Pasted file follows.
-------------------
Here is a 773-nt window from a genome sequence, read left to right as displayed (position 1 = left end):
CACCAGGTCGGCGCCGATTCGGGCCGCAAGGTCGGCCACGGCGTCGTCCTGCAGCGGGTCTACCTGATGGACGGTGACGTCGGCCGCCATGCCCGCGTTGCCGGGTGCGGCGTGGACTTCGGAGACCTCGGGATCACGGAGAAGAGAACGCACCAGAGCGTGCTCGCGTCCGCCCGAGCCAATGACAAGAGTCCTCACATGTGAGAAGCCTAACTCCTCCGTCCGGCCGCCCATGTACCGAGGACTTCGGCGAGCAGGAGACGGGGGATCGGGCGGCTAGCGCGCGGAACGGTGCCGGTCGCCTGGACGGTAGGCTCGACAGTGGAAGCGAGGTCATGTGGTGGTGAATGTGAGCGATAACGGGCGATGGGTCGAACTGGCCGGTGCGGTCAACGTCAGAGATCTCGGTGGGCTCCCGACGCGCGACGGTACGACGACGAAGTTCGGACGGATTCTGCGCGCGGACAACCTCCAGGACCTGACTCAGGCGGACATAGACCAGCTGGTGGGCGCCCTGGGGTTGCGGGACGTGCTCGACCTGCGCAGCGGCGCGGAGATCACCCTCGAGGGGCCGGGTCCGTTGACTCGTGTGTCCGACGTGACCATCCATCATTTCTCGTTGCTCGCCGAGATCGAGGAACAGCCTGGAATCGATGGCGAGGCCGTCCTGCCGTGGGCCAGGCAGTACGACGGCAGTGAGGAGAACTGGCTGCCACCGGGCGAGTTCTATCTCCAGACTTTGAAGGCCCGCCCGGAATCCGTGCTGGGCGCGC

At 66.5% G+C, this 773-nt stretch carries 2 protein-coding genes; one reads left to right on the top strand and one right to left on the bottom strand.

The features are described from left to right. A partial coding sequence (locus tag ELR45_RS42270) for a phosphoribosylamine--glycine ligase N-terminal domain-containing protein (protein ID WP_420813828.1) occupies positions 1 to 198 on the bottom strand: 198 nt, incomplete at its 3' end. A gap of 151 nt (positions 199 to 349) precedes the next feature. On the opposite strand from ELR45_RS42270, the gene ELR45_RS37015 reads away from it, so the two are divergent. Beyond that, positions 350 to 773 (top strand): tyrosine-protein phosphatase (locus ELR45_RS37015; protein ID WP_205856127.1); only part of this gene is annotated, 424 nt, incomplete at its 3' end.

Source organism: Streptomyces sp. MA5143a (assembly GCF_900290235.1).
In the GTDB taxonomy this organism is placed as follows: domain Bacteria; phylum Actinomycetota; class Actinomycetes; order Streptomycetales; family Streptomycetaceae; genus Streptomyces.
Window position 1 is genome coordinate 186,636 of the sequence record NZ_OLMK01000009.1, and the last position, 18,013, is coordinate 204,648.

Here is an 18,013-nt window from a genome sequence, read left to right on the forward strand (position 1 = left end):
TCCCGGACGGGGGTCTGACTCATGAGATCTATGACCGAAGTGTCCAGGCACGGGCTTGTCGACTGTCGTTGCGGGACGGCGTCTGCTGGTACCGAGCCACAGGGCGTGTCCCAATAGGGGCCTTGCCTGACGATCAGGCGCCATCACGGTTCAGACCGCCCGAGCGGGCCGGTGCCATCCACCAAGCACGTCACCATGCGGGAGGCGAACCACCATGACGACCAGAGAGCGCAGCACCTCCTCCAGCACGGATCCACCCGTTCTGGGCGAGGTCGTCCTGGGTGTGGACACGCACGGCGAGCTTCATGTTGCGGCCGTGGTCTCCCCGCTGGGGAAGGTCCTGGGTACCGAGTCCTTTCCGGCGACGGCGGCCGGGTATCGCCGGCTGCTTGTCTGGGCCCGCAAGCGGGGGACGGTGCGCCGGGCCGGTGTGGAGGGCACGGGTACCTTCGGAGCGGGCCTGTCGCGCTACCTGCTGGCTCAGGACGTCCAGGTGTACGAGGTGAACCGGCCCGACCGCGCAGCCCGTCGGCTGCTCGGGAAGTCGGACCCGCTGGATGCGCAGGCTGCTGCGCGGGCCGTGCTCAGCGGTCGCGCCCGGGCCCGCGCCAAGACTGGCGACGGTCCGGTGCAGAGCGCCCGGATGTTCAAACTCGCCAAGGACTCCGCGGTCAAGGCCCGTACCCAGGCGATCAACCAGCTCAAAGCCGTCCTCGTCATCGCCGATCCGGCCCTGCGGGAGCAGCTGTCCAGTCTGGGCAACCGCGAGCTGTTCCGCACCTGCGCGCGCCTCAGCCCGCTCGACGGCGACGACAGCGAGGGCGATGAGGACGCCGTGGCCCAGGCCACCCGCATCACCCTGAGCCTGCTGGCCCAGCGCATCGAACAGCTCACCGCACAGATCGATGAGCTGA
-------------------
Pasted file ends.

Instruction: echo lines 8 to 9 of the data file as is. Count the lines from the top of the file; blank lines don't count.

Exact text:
Here is an 18,013-nt window from a genome sequence, read left to right on the forward strand (position 1 = left end):
TCCCGGACGGGGGTCTGACTCATGAGATCTATGACCGAAGTGTCCAGGCACGGGCTTGTCGACTGTCGTTGCGGGACGGCGTCTGCTGGTACCGAGCCACAGGGCGTGTCCCAATAGGGGCCTTGCCTGACGATCAGGCGCCATCACGGTTCAGACCGCCCGAGCGGGCCGGTGCCATCCACCAAGCACGTCACCATGCGGGAGGCGAACCACCATGACGACCAGAGAGCGCAGCACCTCCTCCAGCACGGATCCACCCGTTCTGGGCGAGGTCGTCCTGGGTGTGGACACGCACGGCGAGCTTCATGTTGCGGCCGTGGTCTCCCCGCTGGGGAAGGTCCTGGGTACCGAGTCCTTTCCGGCGACGGCGGCCGGGTATCGCCGGCTGCTTGTCTGGGCCCGCAAGCGGGGGACGGTGCGCCGGGCCGGTGTGGAGGGCACGGGTACCTTCGGAGCGGGCCTGTCGCGCTACCTGCTGGCTCAGGACGTCCAGGTGTACGAGGTGAACCGGCCCGACCGCGCAGCCCGTCGGCTGCTCGGGAAGTCGGACCCGCTGGATGCGCAGGCTGCTGCGCGGGCCGTGCTCAGCGGTCGCGCCCGGGCCCGCGCCAAGACTGGCGACGGTCCGGTGCAGAGCGCCCGGATGTTCAAACTCGCCAAGGACTCCGCGGTCAAGGCCCGTACCCAGGCGATCAACCAGCTCAAAGCCGTCCTCGTCATCGCCGATCCGGCCCTGCGGGAGCAGCTGTCCAGTCTGGGCAACCGCGAGCTGTTCCGCACCTGCGCGCGCCTCAGCCCGCTCGACGGCGACGACAGCGAGGGCGATGAGGACGCCGTGGCCCAGGCCACCCGCATCACCCTGAGCCTGCTGGCCCAGCGCATCGAACAGCTCACCGCACAGATCGATGAGCTGA